Finally, religious beliefs are subject to “special authority.” Van Leeuwen argues that the authorities we trust for our information on religious matters have a special moral status, conferred by the communities in which those authorities operate. The moral nature of religious authority is what sets it apart from other kinds of authority. We trust an electrician to be knowledgeable about the wiring in our house. If we find out that he cheated on his wife, we might dislike him, but this won’t make us doubt his expertise in electrical wiring. By contrast, a serious moral failing in a religious leader will usually undermine that leader’s credibility regarding religious issues.
We Moralize Religious Beliefs. We Don’t Moralize Factual Ones.
This brings us to a pivotal point in Van Leeuwen’s argument: religious beliefs have a moral force. That doesn’t mean that religious doctrines are objectively moral, of course. But it does mean that believers perceive them as having moral weight. Disbelieving them or rejecting them seems to be an immoral thing to do. This really is different from factual beliefs – you may believe there’s a toaster in your kitchen, but there’s no particular moral weight to that belief. If one of your roommates says, “No, actually, there’s no toaster in the kitchen anymore. Rob took it with him when he moved out,” then you won’t look at that roommate as if she were an evil person. You’ll just shrug and say, “Ah. I guess we need to get a new toaster.”
Now, let’s consider what morality actually does. We place moral prescriptions and proscriptions on actions or beliefs over which we have some level of control. In a democracy, it’s a moral duty to vote. Why? Because it’s perfectly possible not to vote. You could just stay home and play Xbox. It’s also possible to cheat on your taxes, litter, or collude with a foreign government to undermine elections. We have moral proscriptions against those things because it’s possible to do them. Cognitively and sociologically, moral overtones come into play when there’s a possibility of violating a norm or rule. So when religious believers feel moral pressure to affirm particular doctrines, this tells us that it’s possible not to affirm those doctrines. Already, then, religious beliefs seem to be different than regular beliefs. It’s really not possible to believe that objects fall up when dropped, or that snow is hot. Ergo, society doesn’t place moral pressure on us to believe that things fall down or that snow is cold. If religious beliefs really were the same as other kinds of beliefs, why would we need moral pressure to enforce them?So: religious beliefs aren’t vulnerable to contrary evidence, are subject to free elaboration, and depend on special authorities whose credibility is fundamentally rooted in their moral standing. To Van Leeuwen, these observations indicate that religious credences are something closer to play than to serious everyday facts. We can claim that Paris is the capital of France, and that Krishna is an avatar of the god Vishnu – but we don’t mean these claims in the same way. If a devout Hindu informs you that Krishna is really Vishnu, the creator and destroyer of all, she’s not expressing the same kind of proposition as when she tells you that the atomic number of beryllium is four. As a Hindu, she’s speaking in something closer to the mode of play, or of poetry. It’s almost as if there are impish scare quotes around the religious claim.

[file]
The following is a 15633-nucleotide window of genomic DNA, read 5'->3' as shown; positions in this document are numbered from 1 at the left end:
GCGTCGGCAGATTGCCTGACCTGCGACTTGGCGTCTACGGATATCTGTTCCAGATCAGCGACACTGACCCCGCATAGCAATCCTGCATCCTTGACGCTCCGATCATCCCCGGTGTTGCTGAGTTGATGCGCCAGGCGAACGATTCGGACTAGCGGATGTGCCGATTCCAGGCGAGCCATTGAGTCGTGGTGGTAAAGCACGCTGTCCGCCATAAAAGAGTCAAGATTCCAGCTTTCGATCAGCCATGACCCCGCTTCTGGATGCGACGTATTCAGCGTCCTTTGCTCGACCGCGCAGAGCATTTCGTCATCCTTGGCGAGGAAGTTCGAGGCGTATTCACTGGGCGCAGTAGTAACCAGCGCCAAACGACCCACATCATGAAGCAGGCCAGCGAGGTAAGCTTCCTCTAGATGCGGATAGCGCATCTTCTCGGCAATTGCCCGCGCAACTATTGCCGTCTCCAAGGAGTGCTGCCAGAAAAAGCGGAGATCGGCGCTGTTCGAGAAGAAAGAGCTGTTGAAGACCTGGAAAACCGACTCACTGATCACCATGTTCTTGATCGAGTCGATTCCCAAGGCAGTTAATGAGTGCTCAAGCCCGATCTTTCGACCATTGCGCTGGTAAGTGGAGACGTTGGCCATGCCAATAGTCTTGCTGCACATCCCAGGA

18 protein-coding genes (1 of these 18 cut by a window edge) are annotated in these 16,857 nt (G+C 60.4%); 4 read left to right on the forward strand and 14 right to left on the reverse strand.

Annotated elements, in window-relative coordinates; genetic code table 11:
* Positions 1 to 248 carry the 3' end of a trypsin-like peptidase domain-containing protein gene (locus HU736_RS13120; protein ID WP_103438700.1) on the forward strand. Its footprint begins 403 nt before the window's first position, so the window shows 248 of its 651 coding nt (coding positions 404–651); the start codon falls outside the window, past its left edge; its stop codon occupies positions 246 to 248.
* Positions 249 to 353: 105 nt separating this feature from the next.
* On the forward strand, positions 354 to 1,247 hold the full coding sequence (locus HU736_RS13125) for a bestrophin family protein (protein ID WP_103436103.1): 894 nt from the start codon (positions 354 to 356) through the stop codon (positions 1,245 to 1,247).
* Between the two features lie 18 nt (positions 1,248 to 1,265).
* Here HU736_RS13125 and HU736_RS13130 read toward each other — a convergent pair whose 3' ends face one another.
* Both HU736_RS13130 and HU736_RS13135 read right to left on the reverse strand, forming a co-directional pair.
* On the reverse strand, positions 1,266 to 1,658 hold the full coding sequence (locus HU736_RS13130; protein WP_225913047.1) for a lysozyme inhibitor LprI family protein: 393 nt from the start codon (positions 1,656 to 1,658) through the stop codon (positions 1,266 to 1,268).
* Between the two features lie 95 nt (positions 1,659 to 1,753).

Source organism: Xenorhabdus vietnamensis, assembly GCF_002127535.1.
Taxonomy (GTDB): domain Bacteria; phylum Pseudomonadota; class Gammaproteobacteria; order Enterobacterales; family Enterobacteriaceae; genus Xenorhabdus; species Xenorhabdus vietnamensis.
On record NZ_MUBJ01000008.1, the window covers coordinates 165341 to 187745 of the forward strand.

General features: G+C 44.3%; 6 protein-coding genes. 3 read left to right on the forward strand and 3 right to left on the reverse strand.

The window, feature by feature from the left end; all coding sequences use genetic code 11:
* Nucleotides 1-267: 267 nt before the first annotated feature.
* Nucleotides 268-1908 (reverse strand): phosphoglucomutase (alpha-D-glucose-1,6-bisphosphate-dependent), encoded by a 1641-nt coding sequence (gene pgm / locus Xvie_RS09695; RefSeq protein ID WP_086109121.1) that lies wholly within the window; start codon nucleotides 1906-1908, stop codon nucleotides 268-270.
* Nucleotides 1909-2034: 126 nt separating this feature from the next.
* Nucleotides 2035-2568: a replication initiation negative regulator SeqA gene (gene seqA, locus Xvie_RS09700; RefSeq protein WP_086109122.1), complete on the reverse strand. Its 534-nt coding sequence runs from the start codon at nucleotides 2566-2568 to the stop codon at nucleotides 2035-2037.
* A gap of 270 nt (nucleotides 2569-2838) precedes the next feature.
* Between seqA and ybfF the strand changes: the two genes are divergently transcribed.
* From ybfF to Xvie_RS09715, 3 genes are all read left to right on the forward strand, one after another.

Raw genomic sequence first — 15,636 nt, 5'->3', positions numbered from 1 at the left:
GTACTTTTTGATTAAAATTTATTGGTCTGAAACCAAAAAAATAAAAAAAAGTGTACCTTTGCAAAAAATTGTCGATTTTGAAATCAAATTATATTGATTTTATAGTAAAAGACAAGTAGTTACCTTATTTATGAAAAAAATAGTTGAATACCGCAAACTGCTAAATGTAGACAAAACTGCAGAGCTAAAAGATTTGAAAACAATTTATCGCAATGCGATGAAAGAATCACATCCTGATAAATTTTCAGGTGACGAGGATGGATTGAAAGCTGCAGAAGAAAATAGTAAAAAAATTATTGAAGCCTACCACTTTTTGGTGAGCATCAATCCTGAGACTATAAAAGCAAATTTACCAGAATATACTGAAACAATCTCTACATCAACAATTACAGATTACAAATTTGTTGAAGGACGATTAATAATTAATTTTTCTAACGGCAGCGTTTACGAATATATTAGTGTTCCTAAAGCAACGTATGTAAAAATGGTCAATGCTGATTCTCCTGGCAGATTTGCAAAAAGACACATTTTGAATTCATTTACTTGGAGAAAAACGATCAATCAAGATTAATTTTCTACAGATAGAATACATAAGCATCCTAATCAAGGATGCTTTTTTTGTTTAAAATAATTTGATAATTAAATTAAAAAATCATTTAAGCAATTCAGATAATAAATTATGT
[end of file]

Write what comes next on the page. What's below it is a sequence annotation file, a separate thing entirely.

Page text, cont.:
The Skeptics Strike Back
Of course, not everyone agrees with Van Leeuwen’s argument. The philosopher and skeptic Maarten Boudry, together with the biologist and atheist Jerry Coyne, published a critical response to Van Leeuwen in the journal Philosophical Psychology, in which they argued that religious believers really do believe the things they say they do. Otherwise, why would events like the September 11, 2001 terrorist attacks happen? If the terrorists on those airplanes had only “believed” that God wanted them to kill innocent civilians (instead of believing without scare quotes), wouldn’t they have pulled up at the last minute, saying “Just kidding?” Clearly, many religious people do things that would be difficult to justify if they didn’t actually accept the beliefs.